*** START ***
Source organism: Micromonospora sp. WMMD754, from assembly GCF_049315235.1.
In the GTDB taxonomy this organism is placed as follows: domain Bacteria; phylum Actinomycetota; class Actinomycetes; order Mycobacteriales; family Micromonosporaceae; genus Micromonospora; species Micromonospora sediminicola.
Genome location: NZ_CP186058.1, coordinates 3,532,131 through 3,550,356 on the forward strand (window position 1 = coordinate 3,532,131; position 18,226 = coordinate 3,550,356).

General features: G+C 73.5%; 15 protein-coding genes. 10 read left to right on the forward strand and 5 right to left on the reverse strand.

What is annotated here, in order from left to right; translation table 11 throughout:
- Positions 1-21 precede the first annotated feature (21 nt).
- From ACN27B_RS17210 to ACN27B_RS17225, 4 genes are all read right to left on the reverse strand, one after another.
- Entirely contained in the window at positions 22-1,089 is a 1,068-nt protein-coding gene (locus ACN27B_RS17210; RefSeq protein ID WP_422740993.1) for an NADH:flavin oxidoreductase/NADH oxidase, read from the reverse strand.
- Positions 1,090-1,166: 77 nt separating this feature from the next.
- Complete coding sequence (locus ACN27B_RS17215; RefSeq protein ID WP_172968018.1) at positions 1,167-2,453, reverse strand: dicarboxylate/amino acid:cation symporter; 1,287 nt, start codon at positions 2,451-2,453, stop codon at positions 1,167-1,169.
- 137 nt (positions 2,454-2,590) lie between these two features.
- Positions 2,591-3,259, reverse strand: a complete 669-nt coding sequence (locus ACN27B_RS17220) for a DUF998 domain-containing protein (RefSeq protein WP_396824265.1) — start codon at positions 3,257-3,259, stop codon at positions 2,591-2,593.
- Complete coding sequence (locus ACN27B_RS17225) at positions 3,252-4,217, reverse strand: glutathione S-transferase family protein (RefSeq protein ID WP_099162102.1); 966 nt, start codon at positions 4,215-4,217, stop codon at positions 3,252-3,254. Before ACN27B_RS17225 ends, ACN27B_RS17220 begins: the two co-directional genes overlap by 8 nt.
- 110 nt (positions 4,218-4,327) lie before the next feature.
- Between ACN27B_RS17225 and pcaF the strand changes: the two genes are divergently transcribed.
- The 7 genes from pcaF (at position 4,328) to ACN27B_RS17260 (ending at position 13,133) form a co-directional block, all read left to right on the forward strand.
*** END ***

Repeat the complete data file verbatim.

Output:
Source organism: Micromonospora sp. WMMD754, from assembly GCF_049315235.1.
In the GTDB taxonomy this organism is placed as follows: domain Bacteria; phylum Actinomycetota; class Actinomycetes; order Mycobacteriales; family Micromonosporaceae; genus Micromonospora; species Micromonospora sediminicola.
Genome location: NZ_CP186058.1, coordinates 3,532,131 through 3,550,356 on the forward strand (window position 1 = coordinate 3,532,131; position 18,226 = coordinate 3,550,356).

General features: G+C 73.5%; 15 protein-coding genes. 10 read left to right on the forward strand and 5 right to left on the reverse strand.

What is annotated here, in order from left to right; translation table 11 throughout:
- Positions 1-21 precede the first annotated feature (21 nt).
- From ACN27B_RS17210 to ACN27B_RS17225, 4 genes are all read right to left on the reverse strand, one after another.
- Entirely contained in the window at positions 22-1,089 is a 1,068-nt protein-coding gene (locus ACN27B_RS17210; RefSeq protein ID WP_422740993.1) for an NADH:flavin oxidoreductase/NADH oxidase, read from the reverse strand.
- Positions 1,090-1,166: 77 nt separating this feature from the next.
- Complete coding sequence (locus ACN27B_RS17215; RefSeq protein ID WP_172968018.1) at positions 1,167-2,453, reverse strand: dicarboxylate/amino acid:cation symporter; 1,287 nt, start codon at positions 2,451-2,453, stop codon at positions 1,167-1,169.
- 137 nt (positions 2,454-2,590) lie between these two features.
- Positions 2,591-3,259, reverse strand: a complete 669-nt coding sequence (locus ACN27B_RS17220) for a DUF998 domain-containing protein (RefSeq protein WP_396824265.1) — start codon at positions 3,257-3,259, stop codon at positions 2,591-2,593.
- Complete coding sequence (locus ACN27B_RS17225) at positions 3,252-4,217, reverse strand: glutathione S-transferase family protein (RefSeq protein ID WP_099162102.1); 966 nt, start codon at positions 4,215-4,217, stop codon at positions 3,252-3,254. Before ACN27B_RS17225 ends, ACN27B_RS17220 begins: the two co-directional genes overlap by 8 nt.
- 110 nt (positions 4,218-4,327) lie before the next feature.
- Between ACN27B_RS17225 and pcaF the strand changes: the two genes are divergently transcribed.
- The 7 genes from pcaF (at position 4,328) to ACN27B_RS17260 (ending at position 13,133) form a co-directional block, all read left to right on the forward strand.